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Saturday, May 23, 2009

Non pace sincere al mondo (1)

(This piece was written during a visit to the church of St.Anthony of Padova, Italy in 2003 and is dedicated to the memory of Sri Chandrasekhara Saraswathi of Kanchi, India and St.Anthony of Padova, Italy).

Dear Asha, Ajay, Ravi, Ariana

The thoughts for these essays came when I was visiting Italy and were in response to my reflections on the persistent conflicts between nations, ethnic groups and religious groups. After promising to share these thoughts with you, I wondered whether I should, because these thoughts will be read by many and may not be acceptable to a few. But that is not a good reason to withhold these ideas, which are based on my sincere desire for peace and harmony in this world. I am truly concerned about your growing up in this cruel and unpredictable world where innocent people suffer.

The title of this essay comes from a musical opus written by Antonio Vivaldi. The meaning of this Italian phrase is that there is no true peace on earth. Why is there so much violence between human beings? Why is there no genuine peace?

Why does one human being harm another, particularly someone he has never seen? How is it that we humans kill each other in the name of God and religion? These questions led me to think about religion and spirituality, concepts that are related but not identical.

Every culture promotes certain ideals and practices to attain them. If the ideal is God, the method is a religion with emphasis on prayers, rituals and faith. If the ideal is a quest for understanding the relationship between our personal and universal dimensions and relating to one Universal Force or Primordial Principle, the ideal aimed at is spirituality and the method involves reflection and an inward journey. One is an organized, collective activity. The other is a personal activity.

The purpose of this essay is to examine the reasons for human conflicts in the name of religion. Religion plays an important part in the lives of individuals and of societies. Religions have served as unifiers, community gathering places, schools, provider of community outreach for the poor and the sick, and sites for ethical forums. Religions have also contributed significantly to the arts and music of cultures. These are the strengths. Religions have their weaknesses too.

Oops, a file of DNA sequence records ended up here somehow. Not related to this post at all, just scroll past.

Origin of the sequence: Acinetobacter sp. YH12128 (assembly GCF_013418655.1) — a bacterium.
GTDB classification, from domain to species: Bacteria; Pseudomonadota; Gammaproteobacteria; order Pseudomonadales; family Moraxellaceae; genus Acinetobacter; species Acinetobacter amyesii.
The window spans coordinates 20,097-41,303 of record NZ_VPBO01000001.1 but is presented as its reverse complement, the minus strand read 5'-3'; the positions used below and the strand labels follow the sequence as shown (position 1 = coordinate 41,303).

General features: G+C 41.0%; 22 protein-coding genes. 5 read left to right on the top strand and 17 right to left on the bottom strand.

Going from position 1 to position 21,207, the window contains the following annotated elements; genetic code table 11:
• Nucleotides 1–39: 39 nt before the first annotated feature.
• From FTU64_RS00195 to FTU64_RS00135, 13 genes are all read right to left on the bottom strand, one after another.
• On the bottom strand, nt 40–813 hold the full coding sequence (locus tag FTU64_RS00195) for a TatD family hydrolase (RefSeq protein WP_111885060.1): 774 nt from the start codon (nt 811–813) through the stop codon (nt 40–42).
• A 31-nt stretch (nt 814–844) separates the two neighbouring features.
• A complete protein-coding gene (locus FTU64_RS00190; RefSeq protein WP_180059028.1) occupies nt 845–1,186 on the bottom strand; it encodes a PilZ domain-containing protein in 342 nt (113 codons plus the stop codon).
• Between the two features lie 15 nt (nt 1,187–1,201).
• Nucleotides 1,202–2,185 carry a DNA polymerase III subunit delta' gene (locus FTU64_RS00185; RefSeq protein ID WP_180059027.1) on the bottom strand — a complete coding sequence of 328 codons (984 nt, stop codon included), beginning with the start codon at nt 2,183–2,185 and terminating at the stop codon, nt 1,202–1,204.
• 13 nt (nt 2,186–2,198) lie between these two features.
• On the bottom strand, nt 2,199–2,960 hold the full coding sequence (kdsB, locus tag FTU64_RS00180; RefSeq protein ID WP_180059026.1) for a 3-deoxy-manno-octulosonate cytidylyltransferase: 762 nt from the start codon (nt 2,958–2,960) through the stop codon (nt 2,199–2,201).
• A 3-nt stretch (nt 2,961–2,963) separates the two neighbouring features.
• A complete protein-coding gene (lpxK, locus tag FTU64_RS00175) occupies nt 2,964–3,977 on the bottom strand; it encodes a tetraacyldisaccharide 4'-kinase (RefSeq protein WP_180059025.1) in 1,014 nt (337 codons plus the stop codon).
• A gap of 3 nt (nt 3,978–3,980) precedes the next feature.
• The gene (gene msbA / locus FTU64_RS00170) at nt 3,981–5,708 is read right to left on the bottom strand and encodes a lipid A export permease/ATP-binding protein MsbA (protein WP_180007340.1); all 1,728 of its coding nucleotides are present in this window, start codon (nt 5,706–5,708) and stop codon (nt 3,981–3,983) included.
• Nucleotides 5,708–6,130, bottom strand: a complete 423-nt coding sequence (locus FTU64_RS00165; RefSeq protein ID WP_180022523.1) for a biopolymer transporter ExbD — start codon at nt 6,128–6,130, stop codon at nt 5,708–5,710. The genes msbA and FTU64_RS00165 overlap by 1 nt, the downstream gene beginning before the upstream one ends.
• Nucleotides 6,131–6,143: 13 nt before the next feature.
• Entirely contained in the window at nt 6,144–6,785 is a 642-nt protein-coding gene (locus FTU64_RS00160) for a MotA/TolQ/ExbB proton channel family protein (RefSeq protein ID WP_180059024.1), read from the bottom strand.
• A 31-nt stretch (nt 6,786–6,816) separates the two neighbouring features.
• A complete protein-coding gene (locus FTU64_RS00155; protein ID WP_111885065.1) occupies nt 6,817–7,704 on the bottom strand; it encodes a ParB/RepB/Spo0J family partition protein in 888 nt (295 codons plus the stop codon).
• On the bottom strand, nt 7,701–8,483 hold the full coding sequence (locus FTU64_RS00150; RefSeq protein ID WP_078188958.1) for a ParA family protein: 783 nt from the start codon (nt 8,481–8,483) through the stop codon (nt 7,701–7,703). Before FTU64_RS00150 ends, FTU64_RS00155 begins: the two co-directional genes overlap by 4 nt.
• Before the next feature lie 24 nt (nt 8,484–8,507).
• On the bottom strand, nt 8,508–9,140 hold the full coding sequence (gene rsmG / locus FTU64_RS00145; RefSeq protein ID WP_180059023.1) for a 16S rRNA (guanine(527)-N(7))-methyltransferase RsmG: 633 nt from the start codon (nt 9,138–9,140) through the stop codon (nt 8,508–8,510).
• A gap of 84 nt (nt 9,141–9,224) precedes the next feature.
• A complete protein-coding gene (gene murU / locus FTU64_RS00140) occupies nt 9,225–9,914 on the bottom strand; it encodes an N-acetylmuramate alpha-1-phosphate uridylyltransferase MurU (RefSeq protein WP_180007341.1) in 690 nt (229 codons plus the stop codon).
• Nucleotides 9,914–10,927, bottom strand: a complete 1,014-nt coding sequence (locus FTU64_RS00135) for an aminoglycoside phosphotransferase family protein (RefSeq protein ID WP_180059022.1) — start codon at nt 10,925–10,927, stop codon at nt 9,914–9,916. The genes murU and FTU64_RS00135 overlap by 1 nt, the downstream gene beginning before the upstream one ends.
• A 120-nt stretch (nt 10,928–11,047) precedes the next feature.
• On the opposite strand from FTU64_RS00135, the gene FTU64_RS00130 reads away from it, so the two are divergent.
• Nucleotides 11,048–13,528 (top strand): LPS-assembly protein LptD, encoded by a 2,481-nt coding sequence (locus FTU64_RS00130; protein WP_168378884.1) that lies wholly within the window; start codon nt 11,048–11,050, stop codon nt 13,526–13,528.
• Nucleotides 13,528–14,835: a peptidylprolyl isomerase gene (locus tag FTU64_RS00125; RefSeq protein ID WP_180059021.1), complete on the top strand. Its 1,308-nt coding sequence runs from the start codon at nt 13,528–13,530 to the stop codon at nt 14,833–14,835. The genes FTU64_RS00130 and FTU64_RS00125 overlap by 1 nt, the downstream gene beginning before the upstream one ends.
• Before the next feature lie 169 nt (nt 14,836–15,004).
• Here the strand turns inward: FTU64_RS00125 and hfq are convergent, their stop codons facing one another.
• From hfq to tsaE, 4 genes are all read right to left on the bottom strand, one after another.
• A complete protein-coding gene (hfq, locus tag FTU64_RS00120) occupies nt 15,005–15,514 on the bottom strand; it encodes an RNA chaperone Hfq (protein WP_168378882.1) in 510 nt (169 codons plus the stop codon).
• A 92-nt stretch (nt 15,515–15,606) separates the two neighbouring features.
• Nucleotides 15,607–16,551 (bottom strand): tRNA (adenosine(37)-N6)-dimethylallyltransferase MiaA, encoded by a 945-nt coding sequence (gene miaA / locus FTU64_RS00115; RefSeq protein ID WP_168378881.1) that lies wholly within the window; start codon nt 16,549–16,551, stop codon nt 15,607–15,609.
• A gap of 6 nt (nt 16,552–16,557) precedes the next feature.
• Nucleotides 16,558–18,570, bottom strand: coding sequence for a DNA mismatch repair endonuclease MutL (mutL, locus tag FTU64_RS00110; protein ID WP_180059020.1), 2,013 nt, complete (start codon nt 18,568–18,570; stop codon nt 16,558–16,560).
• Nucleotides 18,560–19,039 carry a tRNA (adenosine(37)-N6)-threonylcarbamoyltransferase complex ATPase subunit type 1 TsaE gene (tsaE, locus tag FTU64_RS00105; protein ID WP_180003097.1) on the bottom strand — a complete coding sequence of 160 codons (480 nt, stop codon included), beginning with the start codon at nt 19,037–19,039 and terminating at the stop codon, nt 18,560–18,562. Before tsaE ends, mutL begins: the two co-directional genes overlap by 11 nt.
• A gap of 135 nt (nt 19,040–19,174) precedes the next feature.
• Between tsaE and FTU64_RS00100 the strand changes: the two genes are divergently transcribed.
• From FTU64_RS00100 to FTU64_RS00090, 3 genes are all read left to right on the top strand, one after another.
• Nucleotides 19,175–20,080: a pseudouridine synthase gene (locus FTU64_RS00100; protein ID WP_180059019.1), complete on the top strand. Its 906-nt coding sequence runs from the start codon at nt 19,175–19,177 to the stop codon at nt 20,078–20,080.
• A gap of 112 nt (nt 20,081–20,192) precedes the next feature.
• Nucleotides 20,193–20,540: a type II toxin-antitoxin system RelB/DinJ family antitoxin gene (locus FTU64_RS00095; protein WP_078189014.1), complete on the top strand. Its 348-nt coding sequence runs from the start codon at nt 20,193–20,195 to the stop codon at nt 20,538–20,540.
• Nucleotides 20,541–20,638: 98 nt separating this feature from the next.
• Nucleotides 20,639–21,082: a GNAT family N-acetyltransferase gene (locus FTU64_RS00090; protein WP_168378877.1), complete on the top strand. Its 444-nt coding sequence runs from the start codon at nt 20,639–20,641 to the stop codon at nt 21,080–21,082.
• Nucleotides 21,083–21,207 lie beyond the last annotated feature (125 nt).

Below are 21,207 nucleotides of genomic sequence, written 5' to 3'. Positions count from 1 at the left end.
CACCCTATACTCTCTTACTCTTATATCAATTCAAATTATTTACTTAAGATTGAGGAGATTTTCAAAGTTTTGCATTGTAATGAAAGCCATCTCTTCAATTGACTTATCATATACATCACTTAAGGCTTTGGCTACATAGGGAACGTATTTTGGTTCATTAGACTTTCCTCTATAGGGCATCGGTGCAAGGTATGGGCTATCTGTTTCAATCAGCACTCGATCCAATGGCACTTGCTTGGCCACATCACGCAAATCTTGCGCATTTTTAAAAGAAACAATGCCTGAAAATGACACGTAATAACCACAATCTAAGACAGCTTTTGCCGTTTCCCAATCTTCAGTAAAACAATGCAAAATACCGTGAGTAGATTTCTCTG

As pointed out by Richard Feyneman, the three areas that are influenced by religious traditions are metaphysical, rituals and customs, and inspiration and comfort. These three aspects of religions serve essential functions in individual lives and in the society. If so, where is the problem?

1.Metaphysical: This function of religion is to answer questions such as who we are, where we come from, what the origin of the sun, the planets and the stars are, who God is etc. The human mind has always wondered about the mysteries of the universe and of life in general. From time immemorial, sages and mystics the world over have asked similar questions. In Sanskrit, the famous questions are “Ko aham? Kim va? Katham idam?” (Who am I? How did this come about? ) Western philosophers have posed these riddles in almost the same words.

These questions can be divided into those that relate to the mystical aspects and those that relate to the physical aspects of life and of the Universe. Religion tries to answer both sets of questions. Reason (and science) can help attain an approximate answer for questions related to the physical aspects. But, it will always be incomplete since it can provide answers to only the “how” of things and not the “why”. This is where metaphysical aspects of religion come in, but with consequences.